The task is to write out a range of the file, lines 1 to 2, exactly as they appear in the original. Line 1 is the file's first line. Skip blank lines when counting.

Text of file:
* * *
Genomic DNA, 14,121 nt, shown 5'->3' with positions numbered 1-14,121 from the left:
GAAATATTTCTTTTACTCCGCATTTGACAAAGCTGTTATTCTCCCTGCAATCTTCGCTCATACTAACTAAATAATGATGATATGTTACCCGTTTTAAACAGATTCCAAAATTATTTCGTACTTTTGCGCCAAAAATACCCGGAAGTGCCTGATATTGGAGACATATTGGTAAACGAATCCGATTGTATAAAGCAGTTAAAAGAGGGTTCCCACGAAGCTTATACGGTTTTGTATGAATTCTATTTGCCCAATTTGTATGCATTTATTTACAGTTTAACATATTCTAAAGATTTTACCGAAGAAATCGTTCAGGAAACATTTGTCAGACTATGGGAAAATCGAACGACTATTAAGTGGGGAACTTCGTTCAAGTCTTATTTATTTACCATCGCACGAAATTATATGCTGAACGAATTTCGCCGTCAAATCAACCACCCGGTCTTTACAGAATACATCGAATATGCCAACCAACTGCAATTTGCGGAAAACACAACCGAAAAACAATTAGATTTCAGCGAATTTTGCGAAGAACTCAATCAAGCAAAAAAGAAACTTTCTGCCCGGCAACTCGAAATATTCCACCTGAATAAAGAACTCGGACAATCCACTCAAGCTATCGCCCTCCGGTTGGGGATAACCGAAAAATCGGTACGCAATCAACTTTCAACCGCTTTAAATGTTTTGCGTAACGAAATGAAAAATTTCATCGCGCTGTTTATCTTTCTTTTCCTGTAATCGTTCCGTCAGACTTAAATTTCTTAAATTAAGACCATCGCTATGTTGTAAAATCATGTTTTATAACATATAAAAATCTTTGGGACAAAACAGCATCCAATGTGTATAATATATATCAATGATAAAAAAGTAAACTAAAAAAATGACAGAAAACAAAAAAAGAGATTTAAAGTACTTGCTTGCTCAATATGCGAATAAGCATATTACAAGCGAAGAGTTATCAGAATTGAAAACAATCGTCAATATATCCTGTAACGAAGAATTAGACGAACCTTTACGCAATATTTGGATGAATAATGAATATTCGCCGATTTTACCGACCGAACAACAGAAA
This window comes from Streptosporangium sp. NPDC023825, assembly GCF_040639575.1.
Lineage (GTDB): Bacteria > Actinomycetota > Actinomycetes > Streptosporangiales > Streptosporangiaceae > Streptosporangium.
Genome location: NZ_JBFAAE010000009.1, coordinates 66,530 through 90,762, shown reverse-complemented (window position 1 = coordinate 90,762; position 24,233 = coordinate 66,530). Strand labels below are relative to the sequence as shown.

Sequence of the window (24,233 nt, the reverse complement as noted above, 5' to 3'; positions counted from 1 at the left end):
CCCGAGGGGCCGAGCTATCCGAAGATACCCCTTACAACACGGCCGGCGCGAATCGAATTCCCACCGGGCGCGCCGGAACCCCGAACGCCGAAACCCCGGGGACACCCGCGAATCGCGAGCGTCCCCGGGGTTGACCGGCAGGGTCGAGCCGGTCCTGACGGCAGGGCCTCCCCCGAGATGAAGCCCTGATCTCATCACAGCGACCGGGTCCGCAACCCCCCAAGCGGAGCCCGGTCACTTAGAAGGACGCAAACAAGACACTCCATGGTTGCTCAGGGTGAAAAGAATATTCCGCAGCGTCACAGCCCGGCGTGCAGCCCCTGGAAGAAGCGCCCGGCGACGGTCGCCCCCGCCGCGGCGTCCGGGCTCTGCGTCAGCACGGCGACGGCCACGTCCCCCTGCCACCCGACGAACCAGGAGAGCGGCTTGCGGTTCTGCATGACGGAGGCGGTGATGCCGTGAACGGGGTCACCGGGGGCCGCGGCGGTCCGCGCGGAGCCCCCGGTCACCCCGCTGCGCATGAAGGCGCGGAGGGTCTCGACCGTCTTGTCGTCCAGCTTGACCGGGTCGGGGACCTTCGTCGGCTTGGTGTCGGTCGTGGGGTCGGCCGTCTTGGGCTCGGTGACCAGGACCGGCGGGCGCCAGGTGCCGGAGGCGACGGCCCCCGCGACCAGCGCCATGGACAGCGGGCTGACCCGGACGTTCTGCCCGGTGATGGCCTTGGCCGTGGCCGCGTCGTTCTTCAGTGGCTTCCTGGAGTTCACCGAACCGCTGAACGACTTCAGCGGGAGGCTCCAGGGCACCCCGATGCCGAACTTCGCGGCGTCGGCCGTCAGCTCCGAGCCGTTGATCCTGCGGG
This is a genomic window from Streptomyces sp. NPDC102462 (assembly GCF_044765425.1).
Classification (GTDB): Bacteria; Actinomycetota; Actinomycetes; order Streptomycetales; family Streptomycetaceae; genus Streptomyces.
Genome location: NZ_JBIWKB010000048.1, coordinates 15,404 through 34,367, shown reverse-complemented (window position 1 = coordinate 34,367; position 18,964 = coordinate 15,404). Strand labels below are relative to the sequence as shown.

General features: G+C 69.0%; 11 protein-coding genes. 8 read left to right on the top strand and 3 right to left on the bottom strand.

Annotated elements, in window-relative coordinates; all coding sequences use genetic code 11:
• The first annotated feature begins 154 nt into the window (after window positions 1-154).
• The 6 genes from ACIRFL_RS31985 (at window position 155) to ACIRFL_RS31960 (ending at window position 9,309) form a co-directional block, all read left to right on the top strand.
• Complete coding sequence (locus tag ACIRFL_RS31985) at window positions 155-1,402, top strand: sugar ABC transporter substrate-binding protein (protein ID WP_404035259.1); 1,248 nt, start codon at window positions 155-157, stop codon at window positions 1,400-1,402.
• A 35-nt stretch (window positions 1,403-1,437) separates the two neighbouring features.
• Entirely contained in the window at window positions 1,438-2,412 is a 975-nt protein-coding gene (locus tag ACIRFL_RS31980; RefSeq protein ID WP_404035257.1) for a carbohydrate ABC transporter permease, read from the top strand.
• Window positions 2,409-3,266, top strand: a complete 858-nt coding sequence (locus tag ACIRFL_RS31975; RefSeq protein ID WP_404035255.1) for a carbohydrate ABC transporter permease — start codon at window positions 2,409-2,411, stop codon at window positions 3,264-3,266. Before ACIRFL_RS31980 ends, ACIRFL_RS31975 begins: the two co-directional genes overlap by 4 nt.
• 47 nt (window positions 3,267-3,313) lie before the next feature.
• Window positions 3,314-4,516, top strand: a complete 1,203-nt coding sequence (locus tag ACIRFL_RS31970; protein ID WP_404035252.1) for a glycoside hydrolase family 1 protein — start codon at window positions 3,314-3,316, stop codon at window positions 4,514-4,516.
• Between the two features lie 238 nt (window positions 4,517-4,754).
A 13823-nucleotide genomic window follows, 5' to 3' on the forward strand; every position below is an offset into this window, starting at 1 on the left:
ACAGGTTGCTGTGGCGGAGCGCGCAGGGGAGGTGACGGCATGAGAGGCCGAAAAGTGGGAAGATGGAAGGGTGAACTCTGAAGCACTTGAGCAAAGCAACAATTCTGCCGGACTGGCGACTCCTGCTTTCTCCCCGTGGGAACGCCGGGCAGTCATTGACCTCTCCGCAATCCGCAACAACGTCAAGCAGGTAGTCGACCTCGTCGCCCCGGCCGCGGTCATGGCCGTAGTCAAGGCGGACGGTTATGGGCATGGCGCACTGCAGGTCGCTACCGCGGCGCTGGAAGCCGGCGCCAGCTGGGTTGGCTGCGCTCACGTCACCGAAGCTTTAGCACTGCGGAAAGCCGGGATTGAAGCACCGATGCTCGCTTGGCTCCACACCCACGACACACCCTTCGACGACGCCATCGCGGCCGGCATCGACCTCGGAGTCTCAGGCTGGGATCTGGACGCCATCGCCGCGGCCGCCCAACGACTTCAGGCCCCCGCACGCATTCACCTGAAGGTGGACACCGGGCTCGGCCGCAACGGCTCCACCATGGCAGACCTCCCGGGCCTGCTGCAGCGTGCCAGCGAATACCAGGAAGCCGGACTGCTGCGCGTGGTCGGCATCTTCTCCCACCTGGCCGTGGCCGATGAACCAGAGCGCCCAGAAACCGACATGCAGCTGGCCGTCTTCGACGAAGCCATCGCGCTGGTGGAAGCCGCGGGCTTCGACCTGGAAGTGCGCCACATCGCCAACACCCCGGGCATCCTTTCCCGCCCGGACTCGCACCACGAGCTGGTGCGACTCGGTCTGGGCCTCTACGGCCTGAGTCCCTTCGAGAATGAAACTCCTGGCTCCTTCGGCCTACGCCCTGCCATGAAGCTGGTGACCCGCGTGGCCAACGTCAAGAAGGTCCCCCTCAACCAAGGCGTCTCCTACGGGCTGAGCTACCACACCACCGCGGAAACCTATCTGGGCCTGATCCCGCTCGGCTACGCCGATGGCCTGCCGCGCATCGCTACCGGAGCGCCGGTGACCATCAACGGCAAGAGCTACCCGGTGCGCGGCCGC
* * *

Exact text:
Genomic DNA, 14,121 nt, shown 5'->3' with positions numbered 1-14,121 from the left:
GAAATATTTCTTTTACTCCGCATTTGACAAAGCTGTTATTCTCCCTGCAATCTTCGCTCATACTAACTAAATAATGATGATATGTTACCCGTTTTAAACAGATTCCAAAATTATTTCGTACTTTTGCGCCAAAAATACCCGGAAGTGCCTGATATTGGAGACATATTGGTAAACGAATCCGATTGTATAAAGCAGTTAAAAGAGGGTTCCCACGAAGCTTATACGGTTTTGTATGAATTCTATTTGCCCAATTTGTATGCATTTATTTACAGTTTAACATATTCTAAAGATTTTACCGAAGAAATCGTTCAGGAAACATTTGTCAGACTATGGGAAAATCGAACGACTATTAAGTGGGGAACTTCGTTCAAGTCTTATTTATTTACCATCGCACGAAATTATATGCTGAACGAATTTCGCCGTCAAATCAACCACCCGGTCTTTACAGAATACATCGAATATGCCAACCAACTGCAATTTGCGGAAAACACAACCGAAAAACAATTAGATTTCAGCGAATTTTGCGAAGAACTCAATCAAGCAAAAAAGAAACTTTCTGCCCGGCAACTCGAAATATTCCACCTGAATAAAGAACTCGGACAATCCACTCAAGCTATCGCCCTCCGGTTGGGGATAACCGAAAAATCGGTACGCAATCAACTTTCAACCGCTTTAAATGTTTTGCGTAACGAAATGAAAAATTTCATCGCGCTGTTTATCTTTCTTTTCCTGTAATCGTTCCGTCAGACTTAAATTTCTTAAATTAAGACCATCGCTATGTTGTAAAATCATGTTTTATAACATATAAAAATCTTTGGGACAAAACAGCATCCAATGTGTATAATATATATCAATGATAAAAAAGTAAACTAAAAAAATGACAGAAAACAAAAAAAGAGATTTAAAGTACTTGCTTGCTCAATATGCGAATAAGCATATTACAAGCGAAGAGTTATCAGAATTGAAAACAATCGTCAATATATCCTGTAACGAAGAATTAGACGAACCTTTACGCAATATTTGGATGAATAATGAATATTCGCCGATTTTACCGACCGAACAACAGAAA